A Trade That Never Wins

by: Ploutos


It has been a golden rule in finance that higher risk should be compensated with higher expected returns in a model that assumes investors are rational and risk averse.

Digging back into a long-run stock market data set covering thousands of stocks, this article examines portfolios formed based on their trailing volatility.

In reality, the highest risk stocks have not only failed to deliver higher returns - they have not delivered even positive returns over long time intervals.

This article demonstrates that over ten-year periods, the highest risk decile has never outperformed the broader market while lower risk deciles have always delivered positive returns.

This article further demonstrates that high risk stocks have lost in both bull markets and bear markets.

All active managers set out to try and beat the market. While many seek to outperform by picking securities that will generate above average returns, the key to continued success may simply be avoiding ones that lag the market.

In a pair of recent articles, I have examined Quality-based investing. The research underpinning these articles led me to hypothesize that the long-run success of Quality-based investing is missing the losers more than finding the winners. That revelation prompted me to revisit some previous work on one of the worst trades in the modern history of the U.S. stock market.

What is this terrible long-run trade? After all, over long time intervals, the U.S. stock market has managed to march higher. This terrible long-run trade is buying the highest risk domestic stocks. The highest risk decile of U.S. stocks has delivered slightly negative returns over the past fifty years. If investors owned the riskiest stocks in the U.S. stock market, they would have not made any money in a period that extends to President Lyndon Johnson's first year in office. To me that is an exceptional fact and further strengthens my desire to tilt towards low volatility and potentially quality stocks.

Source: Kenneth French, CRSP, author's calculations

Much has been made about the popularity of this factor tilt towards low volatility stocks. Some have continued that low volatility stocks could be overvalued as money has flown into this trade, boosting the relative trailing performance but portending lower relative returns in the future. In my last article, I show that the two leading Quality ETFs do not appear to be overvalued relative to the broad market.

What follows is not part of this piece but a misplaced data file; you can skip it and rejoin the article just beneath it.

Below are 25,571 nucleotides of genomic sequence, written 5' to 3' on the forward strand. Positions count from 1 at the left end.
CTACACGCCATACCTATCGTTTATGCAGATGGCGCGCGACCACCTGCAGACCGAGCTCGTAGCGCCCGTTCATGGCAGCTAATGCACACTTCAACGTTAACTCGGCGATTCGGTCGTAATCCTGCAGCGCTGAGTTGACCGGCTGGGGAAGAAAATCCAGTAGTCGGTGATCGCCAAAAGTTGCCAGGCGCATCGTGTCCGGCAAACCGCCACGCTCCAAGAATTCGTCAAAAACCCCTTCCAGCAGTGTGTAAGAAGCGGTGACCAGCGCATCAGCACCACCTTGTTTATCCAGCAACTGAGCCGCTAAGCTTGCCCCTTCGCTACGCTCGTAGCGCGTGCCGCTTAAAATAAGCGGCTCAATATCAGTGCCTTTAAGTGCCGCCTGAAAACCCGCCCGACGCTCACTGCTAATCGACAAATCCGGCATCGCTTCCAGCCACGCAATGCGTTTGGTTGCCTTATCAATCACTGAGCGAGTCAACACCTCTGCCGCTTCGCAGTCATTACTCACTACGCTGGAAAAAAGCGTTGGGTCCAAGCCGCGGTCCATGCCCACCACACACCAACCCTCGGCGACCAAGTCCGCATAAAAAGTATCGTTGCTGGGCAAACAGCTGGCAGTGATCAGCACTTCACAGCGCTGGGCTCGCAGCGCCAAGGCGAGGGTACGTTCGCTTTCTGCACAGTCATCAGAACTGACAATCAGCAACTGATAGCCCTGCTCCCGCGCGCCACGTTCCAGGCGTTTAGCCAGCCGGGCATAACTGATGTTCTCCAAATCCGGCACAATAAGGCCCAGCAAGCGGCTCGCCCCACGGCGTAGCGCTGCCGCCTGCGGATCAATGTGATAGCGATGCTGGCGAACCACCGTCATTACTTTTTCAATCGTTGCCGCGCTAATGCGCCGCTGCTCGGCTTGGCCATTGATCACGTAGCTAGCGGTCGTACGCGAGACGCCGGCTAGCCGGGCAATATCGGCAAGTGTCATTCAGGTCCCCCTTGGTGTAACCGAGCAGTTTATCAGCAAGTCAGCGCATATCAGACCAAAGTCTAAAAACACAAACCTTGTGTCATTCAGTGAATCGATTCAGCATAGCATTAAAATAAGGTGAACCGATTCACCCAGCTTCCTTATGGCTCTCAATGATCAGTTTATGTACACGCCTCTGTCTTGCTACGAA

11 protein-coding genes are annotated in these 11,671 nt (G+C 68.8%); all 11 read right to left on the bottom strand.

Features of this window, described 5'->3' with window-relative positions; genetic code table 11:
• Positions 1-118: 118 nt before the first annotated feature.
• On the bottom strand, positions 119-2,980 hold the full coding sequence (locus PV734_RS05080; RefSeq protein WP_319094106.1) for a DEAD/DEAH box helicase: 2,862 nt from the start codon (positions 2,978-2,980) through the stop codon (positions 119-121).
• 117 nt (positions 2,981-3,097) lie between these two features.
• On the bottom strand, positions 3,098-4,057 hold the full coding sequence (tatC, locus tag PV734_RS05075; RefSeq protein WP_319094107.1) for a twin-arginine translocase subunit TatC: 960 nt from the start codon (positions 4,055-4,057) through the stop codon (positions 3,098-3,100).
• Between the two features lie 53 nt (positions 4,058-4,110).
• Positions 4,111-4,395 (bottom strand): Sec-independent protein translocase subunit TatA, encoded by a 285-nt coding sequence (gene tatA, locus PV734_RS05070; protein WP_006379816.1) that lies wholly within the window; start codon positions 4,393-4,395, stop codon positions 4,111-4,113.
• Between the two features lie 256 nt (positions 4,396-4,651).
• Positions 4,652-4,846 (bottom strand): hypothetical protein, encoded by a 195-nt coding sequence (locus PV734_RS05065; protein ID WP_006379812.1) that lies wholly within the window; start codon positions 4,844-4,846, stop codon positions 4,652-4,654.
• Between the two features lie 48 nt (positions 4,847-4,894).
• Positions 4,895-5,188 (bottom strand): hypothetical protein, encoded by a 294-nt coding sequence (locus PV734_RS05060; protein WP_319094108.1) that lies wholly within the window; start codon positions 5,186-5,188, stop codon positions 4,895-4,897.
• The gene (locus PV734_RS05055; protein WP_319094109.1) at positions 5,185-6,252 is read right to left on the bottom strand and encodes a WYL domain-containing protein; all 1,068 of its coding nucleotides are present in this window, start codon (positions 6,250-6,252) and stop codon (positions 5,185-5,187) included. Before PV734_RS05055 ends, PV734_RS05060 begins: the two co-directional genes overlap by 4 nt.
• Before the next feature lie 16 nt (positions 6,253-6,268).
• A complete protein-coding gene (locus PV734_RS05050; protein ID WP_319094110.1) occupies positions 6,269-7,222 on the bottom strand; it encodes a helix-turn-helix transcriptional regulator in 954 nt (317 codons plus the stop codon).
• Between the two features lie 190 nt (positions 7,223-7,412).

Some might argue that they can time a tilt between low volatility stocks and high beta stocks to capture the strong performance of high beta stocks in bull markets. While I have described a strategy that uses momentum to effect this trade, for most long-term buy-and-hold investors, capturing the Low Volatility Anomaly or the Quality Bias in part through missing the underperformance of high-risk stocks is a simple winning trade.

Over the sample period between 1964 and 2016, the S&P 500 (NYSEARCA:SPY) outperformed the most volatile decile by over 10% per year with less than half the volatility. In up years for the S&P 500 when one would expect high beta stocks to be experiencing very strong returns, the broad market index still outperformed the most volatile cohort on average. In down years for the S&P 500, the high volatility decile strongly underperformed, falling by an average of 35% per year and eliminating any of the gains from bull markets in the sample period.

Source: Kenneth French, CRSP; S&P

In up years, the arithmetic average return for the most risky stocks is at least keeping up with the broader market. However, these sharply negative returns in down markets led to the slightly negative long-run return. To illustrate these massive drawdowns for high-risk stocks, I have tabled the performance in negative years for the S&P 500 below. Just since the turn of the century, the most volatile stocks have had four annual returns of worse than -40%. These down years crush portfolio returns.